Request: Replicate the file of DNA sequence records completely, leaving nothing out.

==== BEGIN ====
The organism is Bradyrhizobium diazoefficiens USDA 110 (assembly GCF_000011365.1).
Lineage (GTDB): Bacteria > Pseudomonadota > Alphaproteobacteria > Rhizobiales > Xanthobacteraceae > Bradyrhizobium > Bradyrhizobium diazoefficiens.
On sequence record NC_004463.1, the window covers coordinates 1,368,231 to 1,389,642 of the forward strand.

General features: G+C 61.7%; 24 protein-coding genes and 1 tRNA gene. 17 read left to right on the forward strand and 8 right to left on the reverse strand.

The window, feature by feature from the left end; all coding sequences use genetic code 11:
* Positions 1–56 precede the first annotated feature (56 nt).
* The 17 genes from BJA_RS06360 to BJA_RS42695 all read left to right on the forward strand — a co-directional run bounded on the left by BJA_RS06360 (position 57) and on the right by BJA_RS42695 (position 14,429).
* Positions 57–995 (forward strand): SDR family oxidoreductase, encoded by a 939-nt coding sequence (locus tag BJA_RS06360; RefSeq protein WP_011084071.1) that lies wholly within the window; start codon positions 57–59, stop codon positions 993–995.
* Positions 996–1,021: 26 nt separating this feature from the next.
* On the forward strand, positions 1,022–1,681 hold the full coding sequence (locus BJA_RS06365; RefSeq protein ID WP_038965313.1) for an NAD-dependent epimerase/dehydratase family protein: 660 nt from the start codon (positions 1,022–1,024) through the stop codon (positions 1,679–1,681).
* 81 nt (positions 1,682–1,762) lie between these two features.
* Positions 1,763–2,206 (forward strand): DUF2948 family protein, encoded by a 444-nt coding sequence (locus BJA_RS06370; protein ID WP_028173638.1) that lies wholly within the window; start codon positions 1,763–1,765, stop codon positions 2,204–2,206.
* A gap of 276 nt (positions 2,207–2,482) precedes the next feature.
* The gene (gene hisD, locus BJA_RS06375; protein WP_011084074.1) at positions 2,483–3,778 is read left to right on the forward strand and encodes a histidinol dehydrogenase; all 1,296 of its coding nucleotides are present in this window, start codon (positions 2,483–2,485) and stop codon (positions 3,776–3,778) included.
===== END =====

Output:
The organism is Bradyrhizobium diazoefficiens USDA 110 (assembly GCF_000011365.1).
Lineage (GTDB): Bacteria > Pseudomonadota > Alphaproteobacteria > Rhizobiales > Xanthobacteraceae > Bradyrhizobium > Bradyrhizobium diazoefficiens.
On sequence record NC_004463.1, the window covers coordinates 1,368,231 to 1,389,642 of the forward strand.

General features: G+C 61.7%; 24 protein-coding genes and 1 tRNA gene. 17 read left to right on the forward strand and 8 right to left on the reverse strand.

The window, feature by feature from the left end; all coding sequences use genetic code 11:
* Positions 1–56 precede the first annotated feature (56 nt).
* The 17 genes from BJA_RS06360 to BJA_RS42695 all read left to right on the forward strand — a co-directional run bounded on the left by BJA_RS06360 (position 57) and on the right by BJA_RS42695 (position 14,429).
* Positions 57–995 (forward strand): SDR family oxidoreductase, encoded by a 939-nt coding sequence (locus tag BJA_RS06360; RefSeq protein WP_011084071.1) that lies wholly within the window; start codon positions 57–59, stop codon positions 993–995.
* Positions 996–1,021: 26 nt separating this feature from the next.
* On the forward strand, positions 1,022–1,681 hold the full coding sequence (locus BJA_RS06365; RefSeq protein ID WP_038965313.1) for an NAD-dependent epimerase/dehydratase family protein: 660 nt from the start codon (positions 1,022–1,024) through the stop codon (positions 1,679–1,681).
* 81 nt (positions 1,682–1,762) lie between these two features.
* Positions 1,763–2,206 (forward strand): DUF2948 family protein, encoded by a 444-nt coding sequence (locus BJA_RS06370; protein ID WP_028173638.1) that lies wholly within the window; start codon positions 1,763–1,765, stop codon positions 2,204–2,206.
* A gap of 276 nt (positions 2,207–2,482) precedes the next feature.
* The gene (gene hisD, locus BJA_RS06375; protein WP_011084074.1) at positions 2,483–3,778 is read left to right on the forward strand and encodes a histidinol dehydrogenase; all 1,296 of its coding nucleotides are present in this window, start codon (positions 2,483–2,485) and stop codon (positions 3,776–3,778) included.